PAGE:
But, to use the rather indignant phrase from the commission’s statement the “German authorities have not indicated how and when they will adopt new legislation that fully complies with the Directive”. More specifically, the government cannot make up its mind. The home office, led by the centre-right CSU, complains that Germany must fulfil its obligations and urgently needs a law that implements the directive. The ministry of justice, which is controlled by the liberal FDP, blankly refuses to draw up such a bill, claiming that data retention is ineffective, and that the EU will soften up the current directive anyway. Yesterday’s sole comment from the ministry was that they “were not surprised” by the commission’s move. And so, Germany remains on its collision course because of a deadlock within the coalition.

 

Mar 142012
 

Much to everybody’s surprise, the minority government in North Rhine-Westphalia collapsed today. Minority governments are a rarity in Germany. The federal constitution, reflecting Germany’s inter-war experience of unstable governments and intense political strife, practically rules them out. Constitutional details at the state level differ but the general assumption is that the government needs the reliable support of a majority of MPs. The increasing fragmentation of the German party system, however, plays havoc with these constitutional patterns.

In 2010, the land election brought about political deadlock in NRW, a state that has roughly the size, population, and GDP of the Netherlands. Neither of the two major parties (SPD and CDU) could form a majority government without at least two of the three minor parties (the Greens, the FDP (liberals), and the Left). Lengthy negotiations to form a Grand coalition or various three party coalitions (CDU/FDP/Greens, SPD/Greens/Left, SPD/Greens/FDP) failed, leading to the eventual constitution of a red-green minority government that proved remarkably stable.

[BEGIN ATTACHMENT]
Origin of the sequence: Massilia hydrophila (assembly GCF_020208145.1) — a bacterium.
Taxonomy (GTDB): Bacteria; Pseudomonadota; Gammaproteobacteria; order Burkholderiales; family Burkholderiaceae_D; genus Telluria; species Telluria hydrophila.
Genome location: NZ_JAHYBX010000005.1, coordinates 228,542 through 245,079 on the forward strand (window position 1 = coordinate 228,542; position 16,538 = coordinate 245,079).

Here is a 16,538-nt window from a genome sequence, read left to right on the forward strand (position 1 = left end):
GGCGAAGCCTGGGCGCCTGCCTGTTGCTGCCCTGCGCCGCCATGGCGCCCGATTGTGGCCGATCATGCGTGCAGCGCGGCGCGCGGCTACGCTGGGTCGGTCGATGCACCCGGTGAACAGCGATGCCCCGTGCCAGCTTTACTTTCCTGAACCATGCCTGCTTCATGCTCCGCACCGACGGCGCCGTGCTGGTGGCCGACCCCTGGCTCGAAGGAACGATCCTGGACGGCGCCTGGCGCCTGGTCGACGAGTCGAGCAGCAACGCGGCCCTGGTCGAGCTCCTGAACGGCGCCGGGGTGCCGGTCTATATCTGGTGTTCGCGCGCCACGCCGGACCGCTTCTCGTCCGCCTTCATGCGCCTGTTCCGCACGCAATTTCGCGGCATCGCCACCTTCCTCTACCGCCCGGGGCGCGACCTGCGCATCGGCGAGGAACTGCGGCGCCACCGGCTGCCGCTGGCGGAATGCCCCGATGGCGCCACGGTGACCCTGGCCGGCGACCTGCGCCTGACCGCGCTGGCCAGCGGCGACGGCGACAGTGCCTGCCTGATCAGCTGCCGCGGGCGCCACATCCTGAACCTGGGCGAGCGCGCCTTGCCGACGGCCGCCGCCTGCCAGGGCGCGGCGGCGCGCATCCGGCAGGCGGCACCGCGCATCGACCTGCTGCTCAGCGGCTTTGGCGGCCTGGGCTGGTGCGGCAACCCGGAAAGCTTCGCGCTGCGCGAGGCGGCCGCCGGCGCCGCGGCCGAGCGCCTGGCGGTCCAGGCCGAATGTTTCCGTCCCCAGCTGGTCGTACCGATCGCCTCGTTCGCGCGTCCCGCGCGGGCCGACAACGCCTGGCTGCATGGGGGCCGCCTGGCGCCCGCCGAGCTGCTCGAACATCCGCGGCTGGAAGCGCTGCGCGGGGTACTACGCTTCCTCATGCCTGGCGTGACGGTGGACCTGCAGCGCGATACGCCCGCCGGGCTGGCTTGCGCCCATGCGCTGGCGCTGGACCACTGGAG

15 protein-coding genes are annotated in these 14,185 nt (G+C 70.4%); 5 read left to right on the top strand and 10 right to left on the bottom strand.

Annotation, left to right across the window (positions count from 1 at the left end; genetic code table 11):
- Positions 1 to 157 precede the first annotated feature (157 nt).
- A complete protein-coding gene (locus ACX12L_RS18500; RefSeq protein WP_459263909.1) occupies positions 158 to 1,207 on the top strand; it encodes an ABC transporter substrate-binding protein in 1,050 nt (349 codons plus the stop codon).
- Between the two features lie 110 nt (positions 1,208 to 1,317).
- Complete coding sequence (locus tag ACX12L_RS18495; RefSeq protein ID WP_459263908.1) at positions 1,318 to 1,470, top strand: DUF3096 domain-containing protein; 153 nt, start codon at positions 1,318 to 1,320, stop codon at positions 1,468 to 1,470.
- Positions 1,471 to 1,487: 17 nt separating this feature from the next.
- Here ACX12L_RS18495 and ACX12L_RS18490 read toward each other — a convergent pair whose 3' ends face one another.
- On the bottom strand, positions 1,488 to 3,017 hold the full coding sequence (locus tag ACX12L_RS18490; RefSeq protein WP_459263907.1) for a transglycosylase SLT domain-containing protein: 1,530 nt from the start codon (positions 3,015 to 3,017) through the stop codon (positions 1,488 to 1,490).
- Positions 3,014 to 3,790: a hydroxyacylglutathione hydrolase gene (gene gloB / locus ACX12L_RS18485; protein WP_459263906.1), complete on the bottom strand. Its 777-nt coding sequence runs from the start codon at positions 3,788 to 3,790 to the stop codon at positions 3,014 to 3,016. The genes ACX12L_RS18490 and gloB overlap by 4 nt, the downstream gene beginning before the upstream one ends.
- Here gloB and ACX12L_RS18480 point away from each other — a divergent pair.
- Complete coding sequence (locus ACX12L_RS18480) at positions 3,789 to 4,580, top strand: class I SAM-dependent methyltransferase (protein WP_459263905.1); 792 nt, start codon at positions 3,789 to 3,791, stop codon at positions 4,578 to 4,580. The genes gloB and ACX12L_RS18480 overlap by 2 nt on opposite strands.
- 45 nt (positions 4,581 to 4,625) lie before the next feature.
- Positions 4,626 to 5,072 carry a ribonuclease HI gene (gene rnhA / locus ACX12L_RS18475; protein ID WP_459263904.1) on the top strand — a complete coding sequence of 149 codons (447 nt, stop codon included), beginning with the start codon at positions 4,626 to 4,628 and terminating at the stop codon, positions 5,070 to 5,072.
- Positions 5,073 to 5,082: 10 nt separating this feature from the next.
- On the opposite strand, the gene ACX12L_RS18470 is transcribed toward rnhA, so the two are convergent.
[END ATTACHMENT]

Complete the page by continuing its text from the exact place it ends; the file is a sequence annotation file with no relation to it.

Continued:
Its unexpected downfall resulted from a legal twist. Today, the state parliament voted on the budget in a second reading. During this session, votes were scheduled for every single chapter of the whole budget. Both FDP and the Left were set to vote against the government, expecting that they could extract concessions from the government before the third and final reading in two weeks time. But yesterday, constitutional lawyers working for the state parliament informed the parties that due to its specific structure, a vote against any chapter would terminate the budgetary process without a third reading. The government, on the other hand, had declared that it could not operate without a constitutional budget and would seek to dissolve parliament.

This left the FDP and the Left with the choice to lose face or risk the loss of parliamentary representation, as they are not doing well in the polls. This afternoon, they chose the latter. Elections will be held in May.

At the moment, we do not know who asked for the legal opinion, whether the advice was controversial, and why the budget was structured in such a peculiar way. The document has been leaked to the press, but has not been published in full.

A telephone poll by Infratest dimap predicts a majority for a new red-green coalition, with the FDP truly and well below the five percent threshold and results for the Left and the Pirate party to close to call. But this is, of course, just the beginning of the campaign.